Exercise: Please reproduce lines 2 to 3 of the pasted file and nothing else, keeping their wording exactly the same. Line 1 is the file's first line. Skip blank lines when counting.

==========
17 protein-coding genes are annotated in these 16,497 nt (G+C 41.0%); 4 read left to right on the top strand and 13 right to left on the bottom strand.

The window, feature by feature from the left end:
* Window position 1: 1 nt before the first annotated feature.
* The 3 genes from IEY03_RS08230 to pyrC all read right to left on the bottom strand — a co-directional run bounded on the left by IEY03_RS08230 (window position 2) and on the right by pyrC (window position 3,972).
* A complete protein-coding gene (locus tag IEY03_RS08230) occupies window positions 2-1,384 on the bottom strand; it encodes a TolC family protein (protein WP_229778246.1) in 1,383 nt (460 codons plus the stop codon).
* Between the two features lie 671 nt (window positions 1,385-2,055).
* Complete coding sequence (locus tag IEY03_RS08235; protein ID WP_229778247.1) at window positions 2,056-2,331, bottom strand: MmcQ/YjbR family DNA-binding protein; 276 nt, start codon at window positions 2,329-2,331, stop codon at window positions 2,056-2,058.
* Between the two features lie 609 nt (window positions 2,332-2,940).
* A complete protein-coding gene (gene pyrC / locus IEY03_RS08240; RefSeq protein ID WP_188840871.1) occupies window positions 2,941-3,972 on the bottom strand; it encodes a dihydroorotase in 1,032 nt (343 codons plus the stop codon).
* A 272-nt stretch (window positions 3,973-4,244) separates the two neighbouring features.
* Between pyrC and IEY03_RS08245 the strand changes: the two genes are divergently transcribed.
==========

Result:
The window, feature by feature from the left end:
* Window position 1: 1 nt before the first annotated feature.